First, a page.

Darren Wershler-Henry / Technologies of Dictation: Typewriting and the Toronto Research Group

Dictation and Haunted Writing Fri, 16 May 2008 17:15:18 +0000 JRML In her discussion of the relationship between Johann Wolfgang von Goethe and his friend and assistant, the writer Johann Peter Eckermann (the German Boswell), Avital Ronell develops a theory of dictation which can be expanded to describe several important aspects of the machinic assemblage I’m calling “typewriting.” While the overall tone and focus of Ronell’s writing is more deconstructive than discursive, what interests me is the discursive aspect of her argument – the relationship that is being outlined and the rules under which the process of dictation occurs. Ronell recognizes that what she is describing is outside of the purview of close reading and textual analysis when she writes that “there can be nothing simply and exclusively literary where the parasitical asserts itself.” [Dictations: On Haunted Writing (Lincoln: U of Nebraska Press, 1993)] Dictation is not speech, not writing, but an assemblage that determines the conditions under which writing takes place.

Every time I wish to write words, visual images come up, images of the fruitful countryside, the open sea. the islands veiled in a haze, the smoking mountain, etc., and I lack the mental organ which could describe them.
Goethe, Naples, March 17, 1787, Italian Journey

One of the questions that arises when considering the applicability of Ronell’s theory of dictation to typewriting is, why begin from a model of dictation based on Goethe? Friedrich Kittler, in his chapter on the typewriter in Gramophone, Film, Typewriter, uses the epithet “the age of Goethe” to characterize the period immediately preceding the invention of the typewriter. For Kittler, Goethe’s name serves as a synecdoche for the rules that govern not only German Romanticism, but the production of discourse in general from the mid-eighteenth to the mid-nineteenth century: “authority and authorship, handwriting and rereading, the narcissism of creation and reader obedience.”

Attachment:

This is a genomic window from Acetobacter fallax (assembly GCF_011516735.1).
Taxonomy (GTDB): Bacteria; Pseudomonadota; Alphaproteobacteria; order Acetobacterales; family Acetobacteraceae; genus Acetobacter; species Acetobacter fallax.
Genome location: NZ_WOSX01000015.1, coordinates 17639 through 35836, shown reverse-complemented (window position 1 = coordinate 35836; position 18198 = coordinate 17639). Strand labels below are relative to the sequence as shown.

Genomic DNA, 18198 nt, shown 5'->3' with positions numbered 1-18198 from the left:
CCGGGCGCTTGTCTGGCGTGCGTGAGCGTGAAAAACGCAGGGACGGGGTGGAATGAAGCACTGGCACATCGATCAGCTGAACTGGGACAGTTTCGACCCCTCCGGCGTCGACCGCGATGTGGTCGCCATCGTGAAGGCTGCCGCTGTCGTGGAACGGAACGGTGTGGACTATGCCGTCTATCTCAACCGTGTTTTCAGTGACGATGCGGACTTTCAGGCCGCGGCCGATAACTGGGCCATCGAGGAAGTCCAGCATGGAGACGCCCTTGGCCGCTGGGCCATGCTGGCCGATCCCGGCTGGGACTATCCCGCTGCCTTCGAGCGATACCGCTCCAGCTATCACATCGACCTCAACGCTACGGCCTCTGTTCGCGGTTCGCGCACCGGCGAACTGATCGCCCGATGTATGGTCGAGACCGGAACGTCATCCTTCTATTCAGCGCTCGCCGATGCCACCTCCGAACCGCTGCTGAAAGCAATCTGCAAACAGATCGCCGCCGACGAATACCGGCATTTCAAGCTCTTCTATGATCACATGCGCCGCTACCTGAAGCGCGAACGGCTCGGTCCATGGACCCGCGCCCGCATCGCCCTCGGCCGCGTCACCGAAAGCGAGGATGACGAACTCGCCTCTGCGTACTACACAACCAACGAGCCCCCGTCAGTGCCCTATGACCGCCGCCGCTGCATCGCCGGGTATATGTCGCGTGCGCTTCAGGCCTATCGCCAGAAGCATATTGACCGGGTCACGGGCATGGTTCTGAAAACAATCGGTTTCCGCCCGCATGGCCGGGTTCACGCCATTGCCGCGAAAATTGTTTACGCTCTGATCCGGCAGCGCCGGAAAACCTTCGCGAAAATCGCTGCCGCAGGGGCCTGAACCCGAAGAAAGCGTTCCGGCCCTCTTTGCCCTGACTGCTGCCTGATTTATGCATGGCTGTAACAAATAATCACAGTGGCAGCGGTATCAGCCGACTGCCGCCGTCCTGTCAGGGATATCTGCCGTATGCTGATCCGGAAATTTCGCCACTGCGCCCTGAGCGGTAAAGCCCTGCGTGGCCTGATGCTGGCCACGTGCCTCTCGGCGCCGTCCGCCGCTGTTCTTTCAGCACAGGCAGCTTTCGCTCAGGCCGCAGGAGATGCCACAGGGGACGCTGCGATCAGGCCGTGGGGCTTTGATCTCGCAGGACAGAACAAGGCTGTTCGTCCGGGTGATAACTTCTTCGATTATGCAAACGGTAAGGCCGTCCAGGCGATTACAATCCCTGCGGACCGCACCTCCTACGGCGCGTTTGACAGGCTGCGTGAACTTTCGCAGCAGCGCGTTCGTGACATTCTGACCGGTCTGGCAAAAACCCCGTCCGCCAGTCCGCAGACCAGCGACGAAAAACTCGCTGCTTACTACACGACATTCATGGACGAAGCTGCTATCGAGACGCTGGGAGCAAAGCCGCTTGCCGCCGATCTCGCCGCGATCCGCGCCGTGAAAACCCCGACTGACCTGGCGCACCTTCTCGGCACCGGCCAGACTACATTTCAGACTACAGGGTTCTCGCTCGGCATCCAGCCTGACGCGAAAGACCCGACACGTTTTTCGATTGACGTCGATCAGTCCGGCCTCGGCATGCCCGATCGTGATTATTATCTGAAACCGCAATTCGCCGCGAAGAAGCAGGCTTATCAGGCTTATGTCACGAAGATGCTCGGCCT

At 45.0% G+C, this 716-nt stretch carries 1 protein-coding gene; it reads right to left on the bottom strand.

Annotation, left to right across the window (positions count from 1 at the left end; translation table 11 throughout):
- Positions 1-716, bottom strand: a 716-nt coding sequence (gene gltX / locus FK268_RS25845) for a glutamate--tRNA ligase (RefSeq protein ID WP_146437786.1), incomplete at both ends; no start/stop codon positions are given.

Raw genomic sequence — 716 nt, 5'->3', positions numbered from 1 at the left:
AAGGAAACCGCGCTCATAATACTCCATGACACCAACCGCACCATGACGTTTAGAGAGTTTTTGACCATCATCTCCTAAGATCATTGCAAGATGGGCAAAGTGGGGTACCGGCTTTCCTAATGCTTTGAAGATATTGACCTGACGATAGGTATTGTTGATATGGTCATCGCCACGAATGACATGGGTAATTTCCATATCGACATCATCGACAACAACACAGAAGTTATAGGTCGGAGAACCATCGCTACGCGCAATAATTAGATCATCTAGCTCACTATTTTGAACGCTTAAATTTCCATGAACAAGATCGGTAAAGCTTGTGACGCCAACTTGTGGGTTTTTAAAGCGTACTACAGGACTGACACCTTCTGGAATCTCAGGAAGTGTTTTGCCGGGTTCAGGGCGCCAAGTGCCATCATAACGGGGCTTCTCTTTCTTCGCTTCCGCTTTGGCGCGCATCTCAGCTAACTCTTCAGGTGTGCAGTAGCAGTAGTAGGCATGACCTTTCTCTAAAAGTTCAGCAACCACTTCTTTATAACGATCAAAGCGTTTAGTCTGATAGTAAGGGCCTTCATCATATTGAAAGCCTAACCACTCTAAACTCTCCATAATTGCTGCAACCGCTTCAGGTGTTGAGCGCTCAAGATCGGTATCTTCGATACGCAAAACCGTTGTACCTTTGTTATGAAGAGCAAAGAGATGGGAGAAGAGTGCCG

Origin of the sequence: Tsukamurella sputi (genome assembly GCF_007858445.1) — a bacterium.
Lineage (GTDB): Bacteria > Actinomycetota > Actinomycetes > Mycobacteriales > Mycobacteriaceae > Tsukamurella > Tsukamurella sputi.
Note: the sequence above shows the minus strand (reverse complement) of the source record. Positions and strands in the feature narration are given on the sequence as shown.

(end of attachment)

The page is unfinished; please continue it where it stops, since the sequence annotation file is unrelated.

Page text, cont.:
It is only a pity that, at the moment, I have nobody with whom I can share my thoughts. Tischbein is with me, to be sure, but, both as a man and an artist, his mind is the shuttlecock of a thousand ideas, and hundreds of people have a claim on his time. His is a curious case: a man who cannot take an unforced interest in the existence of anyone else because he feels so frustrated in his own efforts.
Goethe, Naples, March 17, 1787, Italian Journey

During Goethe’s own lifetime (1749–1832), many new writing-machines were being invented. While, as Kittler observes, many of these machines, especially those based on pantographic principles, only reified the rules governing discourse “in the age of Goethe,” but cumulatively, they were a major factor in the creation of a new discursive formation, one that held sway until the emergence of the computer. Goethe is thus the ideal place to start.

For four weeks Tischbein has been a loyal and useful partner in all my excursions into the realm of nature and art. When we were at Portici [the museum at Herculaneum] yesterday we had a talk and both of us came to the conclusion that his artistic career, his duties at court and in the city, which may lead to a permanent post in Naples, were incompatible with my plans and particular interests. Helpful as ever, he suggested as a possible companion a young man whom I have seen a lot of ever since we arrived, and not without interest and sympathy.

His name is Kniep. […] In Rome I had already often heard that his draftsmanship was admirable, though the same could not be said for his willingness to work. Now that I have got to know him pretty well, I think that this fault for which he is blamed is really a lack of self-confidence which can certainly be overcome if we spend some time together.
Goethe, Naples, March 19, 1787, Italian Journey